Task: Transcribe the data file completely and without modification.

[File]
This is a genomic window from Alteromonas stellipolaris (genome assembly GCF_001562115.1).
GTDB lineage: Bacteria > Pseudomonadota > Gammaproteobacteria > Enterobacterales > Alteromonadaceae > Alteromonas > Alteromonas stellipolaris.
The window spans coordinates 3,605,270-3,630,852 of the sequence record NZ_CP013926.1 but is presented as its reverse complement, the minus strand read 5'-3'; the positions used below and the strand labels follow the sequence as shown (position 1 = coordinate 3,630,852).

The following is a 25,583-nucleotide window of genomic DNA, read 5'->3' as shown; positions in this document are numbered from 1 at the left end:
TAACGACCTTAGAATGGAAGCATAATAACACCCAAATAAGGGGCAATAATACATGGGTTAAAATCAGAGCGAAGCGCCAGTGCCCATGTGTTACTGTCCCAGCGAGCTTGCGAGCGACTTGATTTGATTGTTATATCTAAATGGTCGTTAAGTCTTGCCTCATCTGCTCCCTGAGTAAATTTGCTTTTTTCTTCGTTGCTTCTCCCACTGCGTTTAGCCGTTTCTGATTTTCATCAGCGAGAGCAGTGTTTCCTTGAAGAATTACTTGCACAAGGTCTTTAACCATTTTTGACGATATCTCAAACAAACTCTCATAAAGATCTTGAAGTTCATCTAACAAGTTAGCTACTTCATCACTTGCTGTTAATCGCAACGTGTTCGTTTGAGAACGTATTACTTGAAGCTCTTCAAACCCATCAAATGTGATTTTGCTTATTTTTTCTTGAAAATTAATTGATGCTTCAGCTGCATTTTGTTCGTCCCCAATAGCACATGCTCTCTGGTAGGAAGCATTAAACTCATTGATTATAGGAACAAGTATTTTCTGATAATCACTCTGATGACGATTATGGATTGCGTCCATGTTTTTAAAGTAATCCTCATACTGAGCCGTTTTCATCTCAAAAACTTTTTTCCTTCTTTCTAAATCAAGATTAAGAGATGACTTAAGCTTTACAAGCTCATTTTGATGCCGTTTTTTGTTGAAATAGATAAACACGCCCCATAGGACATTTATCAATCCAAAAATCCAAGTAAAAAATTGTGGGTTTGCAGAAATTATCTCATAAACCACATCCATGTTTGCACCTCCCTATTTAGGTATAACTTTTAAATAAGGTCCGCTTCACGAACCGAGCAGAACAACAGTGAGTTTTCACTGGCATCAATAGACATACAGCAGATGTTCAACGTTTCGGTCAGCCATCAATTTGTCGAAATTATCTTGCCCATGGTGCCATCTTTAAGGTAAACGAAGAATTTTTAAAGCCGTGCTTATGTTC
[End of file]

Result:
This is a genomic window from Alteromonas stellipolaris (genome assembly GCF_001562115.1).
GTDB lineage: Bacteria > Pseudomonadota > Gammaproteobacteria > Enterobacterales > Alteromonadaceae > Alteromonas > Alteromonas stellipolaris.
The window spans coordinates 3,605,270-3,630,852 of the sequence record NZ_CP013926.1 but is presented as its reverse complement, the minus strand read 5'-3'; the positions used below and the strand labels follow the sequence as shown (position 1 = coordinate 3,630,852).

The following is a 25,583-nucleotide window of genomic DNA, read 5'->3' as shown; positions in this document are numbered from 1 at the left end:
TAACGACCTTAGAATGGAAGCATAATAACACCCAAATAAGGGGCAATAATACATGGGTTAAAATCAGAGCGAAGCGCCAGTGCCCATGTGTTACTGTCCCAGCGAGCTTGCGAGCGACTTGATTTGATTGTTATATCTAAATGGTCGTTAAGTCTTGCCTCATCTGCTCCCTGAGTAAATTTGCTTTTTTCTTCGTTGCTTCTCCCACTGCGTTTAGCCGTTTCTGATTTTCATCAGCGAGAGCAGTGTTTCCTTGAAGAATTACTTGCACAAGGTCTTTAACCATTTTTGACGATATCTCAAACAAACTCTCATAAAGATCTTGAAGTTCATCTAACAAGTTAGCTACTTCATCACTTGCTGTTAATCGCAACGTGTTCGTTTGAGAACGTATTACTTGAAGCTCTTCAAACCCATCAAATGTGATTTTGCTTATTTTTTCTTGAAAATTAATTGATGCTTCAGCTGCATTTTGTTCGTCCCCAATAGCACATGCTCTCTGGTAGGAAGCATTAAACTCATTGATTATAGGAACAAGTATTTTCTGATAATCACTCTGATGACGATTATGGATTGCGTCCATGTTTTTAAAGTAATCCTCATACTGAGCCGTTTTCATCTCAAAAACTTTTTTCCTTCTTTCTAAATCAAGATTAAGAGATGACTTAAGCTTTACAAGCTCATTTTGATGCCGTTTTTTGTTGAAATAGATAAACACGCCCCATAGGACATTTATCAATCCAAAAATCCAAGTAAAAAATTGTGGGTTTGCAGAAATTATCTCATAAACCACATCCATGTTTGCACCTCCCTATTTAGGTATAACTTTTAAATAAGGTCCGCTTCACGAACCGAGCAGAACAACAGTGAGTTTTCACTGGCATCAATAGACATACAGCAGATGTTCAACGTTTCGGTCAGCCATCAATTTGTCGAAATTATCTTGCCCATGGTGCCATCTTTAAGGTAAACGAAGAATTTTTAAAGCCGTGCTTATGTTC